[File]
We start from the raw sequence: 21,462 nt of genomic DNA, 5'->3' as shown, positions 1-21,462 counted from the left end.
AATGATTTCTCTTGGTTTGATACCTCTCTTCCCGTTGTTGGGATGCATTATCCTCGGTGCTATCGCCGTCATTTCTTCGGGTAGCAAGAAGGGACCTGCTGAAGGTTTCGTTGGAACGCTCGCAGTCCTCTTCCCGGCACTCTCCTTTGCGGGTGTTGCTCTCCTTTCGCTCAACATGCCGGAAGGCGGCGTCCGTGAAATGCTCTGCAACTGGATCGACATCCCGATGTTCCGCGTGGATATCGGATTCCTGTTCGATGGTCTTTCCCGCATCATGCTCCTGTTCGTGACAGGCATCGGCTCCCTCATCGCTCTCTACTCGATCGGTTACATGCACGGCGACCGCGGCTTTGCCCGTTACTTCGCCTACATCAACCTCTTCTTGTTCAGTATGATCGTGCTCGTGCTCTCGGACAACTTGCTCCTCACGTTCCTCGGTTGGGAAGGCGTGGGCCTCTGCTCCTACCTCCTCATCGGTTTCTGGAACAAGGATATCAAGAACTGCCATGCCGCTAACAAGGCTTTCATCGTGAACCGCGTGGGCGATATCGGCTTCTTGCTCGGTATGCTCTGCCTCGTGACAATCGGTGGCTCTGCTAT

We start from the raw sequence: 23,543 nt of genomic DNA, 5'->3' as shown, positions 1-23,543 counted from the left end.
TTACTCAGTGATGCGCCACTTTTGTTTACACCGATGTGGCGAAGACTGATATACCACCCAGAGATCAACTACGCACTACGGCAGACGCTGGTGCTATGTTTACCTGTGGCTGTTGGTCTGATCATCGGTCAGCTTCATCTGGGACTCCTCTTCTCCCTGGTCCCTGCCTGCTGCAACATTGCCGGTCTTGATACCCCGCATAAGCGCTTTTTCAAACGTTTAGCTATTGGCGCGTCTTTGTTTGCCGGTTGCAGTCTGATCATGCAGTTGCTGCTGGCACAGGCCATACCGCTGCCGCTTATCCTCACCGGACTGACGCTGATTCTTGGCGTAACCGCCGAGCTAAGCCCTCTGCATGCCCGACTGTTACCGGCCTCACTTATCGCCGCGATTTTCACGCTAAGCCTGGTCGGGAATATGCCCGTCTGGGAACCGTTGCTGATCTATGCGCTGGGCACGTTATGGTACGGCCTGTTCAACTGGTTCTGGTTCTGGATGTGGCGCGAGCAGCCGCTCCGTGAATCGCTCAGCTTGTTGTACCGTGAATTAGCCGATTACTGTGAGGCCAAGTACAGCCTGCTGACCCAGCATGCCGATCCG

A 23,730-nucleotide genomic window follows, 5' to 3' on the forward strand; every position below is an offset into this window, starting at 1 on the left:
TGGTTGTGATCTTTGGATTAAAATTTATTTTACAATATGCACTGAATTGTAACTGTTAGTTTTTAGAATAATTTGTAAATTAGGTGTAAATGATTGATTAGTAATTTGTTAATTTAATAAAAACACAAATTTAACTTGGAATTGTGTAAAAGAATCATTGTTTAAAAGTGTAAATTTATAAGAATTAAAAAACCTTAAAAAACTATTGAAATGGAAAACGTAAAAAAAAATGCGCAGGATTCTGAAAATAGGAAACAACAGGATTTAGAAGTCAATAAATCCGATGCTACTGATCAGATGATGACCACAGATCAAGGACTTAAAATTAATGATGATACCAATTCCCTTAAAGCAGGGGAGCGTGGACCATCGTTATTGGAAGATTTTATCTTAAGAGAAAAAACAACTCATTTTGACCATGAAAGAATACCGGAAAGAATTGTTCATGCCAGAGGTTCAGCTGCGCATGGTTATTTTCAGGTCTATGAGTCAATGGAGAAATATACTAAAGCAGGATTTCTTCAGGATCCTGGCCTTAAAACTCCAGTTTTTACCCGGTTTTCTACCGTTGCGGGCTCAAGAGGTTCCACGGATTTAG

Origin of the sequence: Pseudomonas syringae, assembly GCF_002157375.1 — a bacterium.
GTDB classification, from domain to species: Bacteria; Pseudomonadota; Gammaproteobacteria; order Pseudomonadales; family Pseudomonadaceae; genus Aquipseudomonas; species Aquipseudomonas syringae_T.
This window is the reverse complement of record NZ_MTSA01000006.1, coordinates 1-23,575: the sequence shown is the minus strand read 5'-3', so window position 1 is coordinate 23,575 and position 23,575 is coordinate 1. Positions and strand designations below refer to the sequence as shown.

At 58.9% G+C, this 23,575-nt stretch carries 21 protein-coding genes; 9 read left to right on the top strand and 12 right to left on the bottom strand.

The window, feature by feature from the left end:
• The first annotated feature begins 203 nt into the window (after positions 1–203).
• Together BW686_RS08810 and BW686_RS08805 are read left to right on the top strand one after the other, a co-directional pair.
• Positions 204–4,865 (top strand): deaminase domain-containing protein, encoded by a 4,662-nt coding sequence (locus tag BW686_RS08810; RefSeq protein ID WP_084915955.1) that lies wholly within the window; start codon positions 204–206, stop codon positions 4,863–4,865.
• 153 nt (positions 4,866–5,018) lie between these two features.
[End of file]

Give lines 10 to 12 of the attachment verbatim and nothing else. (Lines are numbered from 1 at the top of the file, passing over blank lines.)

At 58.9% G+C, this 23,575-nt stretch carries 21 protein-coding genes; 9 read left to right on the top strand and 12 right to left on the bottom strand.

The window, feature by feature from the left end:
• The first annotated feature begins 203 nt into the window (after positions 1–203).